There are a number of US states with their own departments of state. I suppose it's cool to have a ``state department of state'' or a ``State department'' that is only a single one of the ``state departments,'' but after a couple of hundred years, I think the novelty starts to wear thin. The US Constitution (Art. I, Sec. 10, and elsewhere) limits the power of states to conduct individual foreign policy (although governors regularly head delegations seeking to expand foreign trade). State departments of state are generally not ministries of the exterior but of the interior.

For example, the ``State of New Jersey Department of State'' seems to be something of a catch-all, with responsibility for elections, volunteer programs, arts programs, tourism, American Indian affairs, and scattered other stuff. The ``Florida Department of State'' seems to be only slightly less scattered, with a stronger emphasis on elections. (And really, as the 2000 elections showed, that may already be more than they can handle.) The ``Pennsylvania Department of State'' has just ``five bureaus that work for the public.'' No mention of any bureaus that work against the public, so it sounds pretty focused. The links to the five are labeled ``Elections, Licensing, Corporations, Charities,'' and ``Athletics.'' Athletics? ``Each [bureau] is unique in function and all are vital to the strength of our Commonwealth.'' It's looking like Pennsylvania might be critical in the 2008 elections. Watch out.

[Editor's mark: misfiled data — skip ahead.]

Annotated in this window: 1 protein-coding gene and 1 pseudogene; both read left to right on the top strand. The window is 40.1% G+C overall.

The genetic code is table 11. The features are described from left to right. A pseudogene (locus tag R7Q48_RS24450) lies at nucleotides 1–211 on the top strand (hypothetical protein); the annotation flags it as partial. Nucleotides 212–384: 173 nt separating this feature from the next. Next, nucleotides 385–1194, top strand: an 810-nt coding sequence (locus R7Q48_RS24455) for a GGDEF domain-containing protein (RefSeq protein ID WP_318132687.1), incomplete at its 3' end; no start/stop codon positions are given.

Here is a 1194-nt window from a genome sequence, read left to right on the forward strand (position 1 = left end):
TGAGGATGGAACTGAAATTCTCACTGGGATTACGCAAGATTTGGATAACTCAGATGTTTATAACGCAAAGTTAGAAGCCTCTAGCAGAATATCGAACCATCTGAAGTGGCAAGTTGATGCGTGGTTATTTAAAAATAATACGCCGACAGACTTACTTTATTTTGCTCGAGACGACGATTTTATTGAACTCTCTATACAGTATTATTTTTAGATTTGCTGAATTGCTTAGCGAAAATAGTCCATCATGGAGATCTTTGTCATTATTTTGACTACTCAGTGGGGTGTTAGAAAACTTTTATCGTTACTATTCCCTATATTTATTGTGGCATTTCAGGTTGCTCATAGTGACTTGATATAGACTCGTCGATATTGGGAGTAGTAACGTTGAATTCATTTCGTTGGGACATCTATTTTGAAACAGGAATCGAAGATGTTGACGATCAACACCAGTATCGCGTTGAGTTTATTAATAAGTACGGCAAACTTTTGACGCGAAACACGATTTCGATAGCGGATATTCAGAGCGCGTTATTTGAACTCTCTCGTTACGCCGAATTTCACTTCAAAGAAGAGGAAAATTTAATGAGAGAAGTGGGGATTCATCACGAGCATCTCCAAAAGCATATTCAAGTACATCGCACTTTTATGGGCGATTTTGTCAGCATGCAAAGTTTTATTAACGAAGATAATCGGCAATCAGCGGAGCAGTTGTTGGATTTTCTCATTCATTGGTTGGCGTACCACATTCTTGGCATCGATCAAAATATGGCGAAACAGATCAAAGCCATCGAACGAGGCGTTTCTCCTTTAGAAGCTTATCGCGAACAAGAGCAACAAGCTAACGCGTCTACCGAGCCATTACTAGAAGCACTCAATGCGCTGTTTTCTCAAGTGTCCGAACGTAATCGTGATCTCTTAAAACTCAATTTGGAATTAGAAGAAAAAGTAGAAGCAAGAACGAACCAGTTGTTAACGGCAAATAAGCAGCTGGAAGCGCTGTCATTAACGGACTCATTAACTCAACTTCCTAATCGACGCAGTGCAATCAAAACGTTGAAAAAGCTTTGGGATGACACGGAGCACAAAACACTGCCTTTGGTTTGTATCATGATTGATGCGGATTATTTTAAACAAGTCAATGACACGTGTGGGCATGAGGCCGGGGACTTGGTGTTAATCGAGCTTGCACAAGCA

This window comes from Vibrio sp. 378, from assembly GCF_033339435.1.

Disk Operating System. That is, an operating system (OS) stored on disk.

In common parlance, refers to MS-DOS or PC-DOS, a CP/M-like set of commands (that is not technically an operating system) that IBM bought from Microsoft for the IBM-PC. (On those early IBM PC's, it used to reside on floppy disks.)

John DOS Passos.

dosemu, DOSEmu, DOSEMU
DOS EMUlator. ``[A] linux application that enables the Linux OS to run many [MS-]DOS programs - including some DPMI apps.''

A Dictionary of the Older Scottish Tongue from the Twelfth Century to the End of the Seventeenth, founded on the collections of Sir William A. Craigie. Edited by William Craigie, A. J. Aitken, James A.C. Stevenson, Harry D. Watson, Margaret G. Dareau, and K. Lorna Pike, and published starting in 1931. The closest Scottish equivalent to the OED. The OUP has been slowly reprinting the DOST volumes since 1983 (vols. 1-5 -- A-C, D-G, H-L, M-N, O-Pn -- that year; much more slowly afterwards). I hear tell that the SNDA is selling it too.

Be aware that paperback publications of DOST are actually sub-sections of the hardback volumes. In principle, one paperbound ``part'' or fascicle is supposed to be issued annually, and every four or five years the recent ones are bound into a hardback volume. Part XLIV, ``S(c)hake to S(c)hot,'' is dated 1996 (it came out in Dec. 1995), and our library doesn't seem to have received any subsequent parts.

For something you can hold completely in one hand, try the CSD.

Serbo-Croatian word meaning `enough.' Used as an adjective, adverb, and stand-alone interjection approximately as in English. (Dosta! Enough!)

In Spanish, the adjective and adverb is bastante, but the interjection is ¡basta! -- `it suffices!' -- from the verb bastar.

In Hindi, bas is the adjective, adverb, and interjection `enough,' and this is evidently related to Persian bas. I've heard a Sikh mother tell her son bascaro! (Punjabi `enough').

Not every Indo-European language has a bas cognate, obviously. English Enough is cognate with German genug.

That should do for now.